I happened across a very troubling article this morning in the New York Times. I live in Boston. I’m white. According to the most recent census data 54% of the population of the city is also white. At the time when our city was ablaze with busing controversy forty years ago well over 60% of the students in our public schools were also white. Today that number is less than 15%.
I’m the son of civil rights workers who risked their lives in Mississippi in the summer of 1964. That doesn’t mean much in terms of my racial sophistication other than the topic has been on my mind since the time I could walk. But the data in the article made me want to puke.
To me the epicenter of our future as a country is how we invest in education. Social mobility, rates of poverty, incarceration, and in fact our economic growth as a nation all depend on having an educated populace. And that is without regard to race.
The point of the Civil Rights Movement was that separate is not equal. So too was the supposed point of busing here in Boston. Yet we seem to be right back to where we started. The article points out that Boston spends $80 million, or over 9% of the total school system budget, moving 57,000 students who are almost all minority from one neighborhood to another randomly selected school which is often on the other side of town. And for what?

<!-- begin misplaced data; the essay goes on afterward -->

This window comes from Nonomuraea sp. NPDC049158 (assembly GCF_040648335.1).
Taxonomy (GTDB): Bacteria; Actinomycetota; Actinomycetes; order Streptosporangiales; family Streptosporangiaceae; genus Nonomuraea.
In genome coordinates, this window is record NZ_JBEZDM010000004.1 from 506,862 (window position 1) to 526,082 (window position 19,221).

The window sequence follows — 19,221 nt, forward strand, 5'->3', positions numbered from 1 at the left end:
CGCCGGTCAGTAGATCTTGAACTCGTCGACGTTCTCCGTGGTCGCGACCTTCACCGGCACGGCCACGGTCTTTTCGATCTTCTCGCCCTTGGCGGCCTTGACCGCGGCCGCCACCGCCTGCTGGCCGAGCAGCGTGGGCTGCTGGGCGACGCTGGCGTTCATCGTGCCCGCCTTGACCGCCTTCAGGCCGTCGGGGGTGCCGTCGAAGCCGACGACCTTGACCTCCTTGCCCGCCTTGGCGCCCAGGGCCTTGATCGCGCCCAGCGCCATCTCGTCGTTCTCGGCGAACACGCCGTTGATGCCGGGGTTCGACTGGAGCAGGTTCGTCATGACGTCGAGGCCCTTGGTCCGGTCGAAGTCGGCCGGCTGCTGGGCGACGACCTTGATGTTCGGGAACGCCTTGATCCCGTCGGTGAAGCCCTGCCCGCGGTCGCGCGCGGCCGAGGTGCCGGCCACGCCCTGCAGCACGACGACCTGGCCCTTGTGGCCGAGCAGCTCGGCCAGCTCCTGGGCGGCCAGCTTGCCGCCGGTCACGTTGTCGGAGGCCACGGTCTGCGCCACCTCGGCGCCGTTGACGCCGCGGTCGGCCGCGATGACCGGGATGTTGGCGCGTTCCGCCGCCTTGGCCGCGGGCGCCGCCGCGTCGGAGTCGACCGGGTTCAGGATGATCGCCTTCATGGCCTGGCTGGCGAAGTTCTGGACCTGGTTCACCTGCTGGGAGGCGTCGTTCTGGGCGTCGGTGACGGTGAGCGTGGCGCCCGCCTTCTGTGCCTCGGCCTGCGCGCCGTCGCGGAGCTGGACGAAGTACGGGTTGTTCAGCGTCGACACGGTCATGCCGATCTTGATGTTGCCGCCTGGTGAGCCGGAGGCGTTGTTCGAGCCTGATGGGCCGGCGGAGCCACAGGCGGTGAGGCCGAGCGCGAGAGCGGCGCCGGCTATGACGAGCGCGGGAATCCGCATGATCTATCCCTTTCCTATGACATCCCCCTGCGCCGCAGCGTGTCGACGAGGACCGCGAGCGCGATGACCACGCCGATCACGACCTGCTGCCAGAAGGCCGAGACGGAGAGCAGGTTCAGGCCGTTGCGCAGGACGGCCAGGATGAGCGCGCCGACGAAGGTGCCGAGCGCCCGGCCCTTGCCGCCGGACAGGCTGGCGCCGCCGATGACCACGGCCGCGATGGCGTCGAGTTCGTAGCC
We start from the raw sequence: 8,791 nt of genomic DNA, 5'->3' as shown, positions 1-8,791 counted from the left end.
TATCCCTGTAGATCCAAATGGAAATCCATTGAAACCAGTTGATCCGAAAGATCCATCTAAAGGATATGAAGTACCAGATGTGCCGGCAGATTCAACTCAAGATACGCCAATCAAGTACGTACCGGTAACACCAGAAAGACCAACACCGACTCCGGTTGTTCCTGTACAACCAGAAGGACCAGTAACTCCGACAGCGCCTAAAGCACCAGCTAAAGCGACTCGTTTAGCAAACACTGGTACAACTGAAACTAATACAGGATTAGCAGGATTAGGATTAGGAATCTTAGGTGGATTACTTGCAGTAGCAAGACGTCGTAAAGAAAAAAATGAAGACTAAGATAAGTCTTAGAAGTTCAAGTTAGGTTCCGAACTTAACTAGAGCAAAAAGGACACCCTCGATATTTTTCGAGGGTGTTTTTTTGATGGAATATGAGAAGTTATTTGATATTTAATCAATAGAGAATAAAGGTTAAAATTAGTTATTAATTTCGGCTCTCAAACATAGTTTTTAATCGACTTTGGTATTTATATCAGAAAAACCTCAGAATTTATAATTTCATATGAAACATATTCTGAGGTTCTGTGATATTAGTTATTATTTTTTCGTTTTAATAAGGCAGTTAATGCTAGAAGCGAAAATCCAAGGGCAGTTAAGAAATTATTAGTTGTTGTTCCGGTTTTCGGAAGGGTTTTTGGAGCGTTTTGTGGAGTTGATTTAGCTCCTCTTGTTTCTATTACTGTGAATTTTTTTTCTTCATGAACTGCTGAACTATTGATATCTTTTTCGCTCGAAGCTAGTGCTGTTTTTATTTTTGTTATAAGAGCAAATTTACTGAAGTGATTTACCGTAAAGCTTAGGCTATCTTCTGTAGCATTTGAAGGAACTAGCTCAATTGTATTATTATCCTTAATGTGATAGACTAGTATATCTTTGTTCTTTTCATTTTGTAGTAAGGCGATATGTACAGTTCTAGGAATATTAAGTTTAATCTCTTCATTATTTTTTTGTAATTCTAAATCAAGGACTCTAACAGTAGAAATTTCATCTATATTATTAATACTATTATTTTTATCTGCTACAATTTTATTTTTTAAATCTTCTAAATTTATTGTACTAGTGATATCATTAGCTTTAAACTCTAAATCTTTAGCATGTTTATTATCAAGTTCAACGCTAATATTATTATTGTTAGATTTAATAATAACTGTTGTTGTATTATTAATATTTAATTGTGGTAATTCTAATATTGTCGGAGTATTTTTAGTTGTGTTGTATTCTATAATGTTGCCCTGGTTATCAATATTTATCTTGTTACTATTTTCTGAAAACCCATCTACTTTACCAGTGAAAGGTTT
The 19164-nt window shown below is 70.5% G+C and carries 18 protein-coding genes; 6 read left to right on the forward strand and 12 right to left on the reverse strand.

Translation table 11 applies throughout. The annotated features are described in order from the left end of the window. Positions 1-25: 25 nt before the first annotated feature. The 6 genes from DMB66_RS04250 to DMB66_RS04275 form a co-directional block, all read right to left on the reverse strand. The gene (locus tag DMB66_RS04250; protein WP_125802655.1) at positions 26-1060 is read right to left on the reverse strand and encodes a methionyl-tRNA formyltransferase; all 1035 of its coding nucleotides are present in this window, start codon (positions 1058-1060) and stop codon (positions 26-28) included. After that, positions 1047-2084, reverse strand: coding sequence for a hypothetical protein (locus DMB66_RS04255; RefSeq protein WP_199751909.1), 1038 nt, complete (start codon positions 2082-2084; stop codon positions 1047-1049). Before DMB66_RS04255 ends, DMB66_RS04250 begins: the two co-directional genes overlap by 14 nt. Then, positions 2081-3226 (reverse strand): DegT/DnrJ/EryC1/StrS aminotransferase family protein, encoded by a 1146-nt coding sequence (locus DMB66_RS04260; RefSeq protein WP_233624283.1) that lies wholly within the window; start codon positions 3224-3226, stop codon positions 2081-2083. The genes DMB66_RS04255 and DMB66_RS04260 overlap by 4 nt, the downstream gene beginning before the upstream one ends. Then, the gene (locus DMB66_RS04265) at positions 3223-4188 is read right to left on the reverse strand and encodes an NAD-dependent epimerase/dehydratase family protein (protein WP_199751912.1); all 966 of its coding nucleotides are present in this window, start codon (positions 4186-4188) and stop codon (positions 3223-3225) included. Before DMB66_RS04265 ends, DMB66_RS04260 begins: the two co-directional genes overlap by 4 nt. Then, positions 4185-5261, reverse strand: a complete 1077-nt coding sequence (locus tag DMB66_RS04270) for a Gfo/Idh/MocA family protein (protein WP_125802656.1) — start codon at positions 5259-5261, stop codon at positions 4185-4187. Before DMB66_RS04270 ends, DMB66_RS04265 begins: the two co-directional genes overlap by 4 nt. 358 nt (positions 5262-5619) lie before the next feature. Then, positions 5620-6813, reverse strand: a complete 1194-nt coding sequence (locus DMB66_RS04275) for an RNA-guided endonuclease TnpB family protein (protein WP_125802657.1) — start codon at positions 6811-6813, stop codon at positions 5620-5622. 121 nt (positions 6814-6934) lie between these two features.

The real question is what happened to all the white kids? They still live in the city. They just no longer go to public schools. Antidotally, I have a partial answer. My son goes to Boston College High, a Jesuit school, in South Boston along with 1,600 other boys. Where the public schools are 87% minority, BC High is 87% white.
I realize the hypocrisy of what I am saying here. But I am not about to send my son to public school when he has the option of going to a school where he can learn how to be a good man (“a man for others,” as they say there) and receive a first rate education. But then if I, a guy who at least thinks about the implication of that fact, is unwilling to support the public system who else is going to?
I don’t pretend to have the answer here other than to say that busing didn’t work. The data here in Boston, and I would expect in every major city in the country, shows that we have a two-tiered educational system between that haves and the have-nots which all too often breaks down on racial lines. And as long as that is the case we are all in a heap of trouble.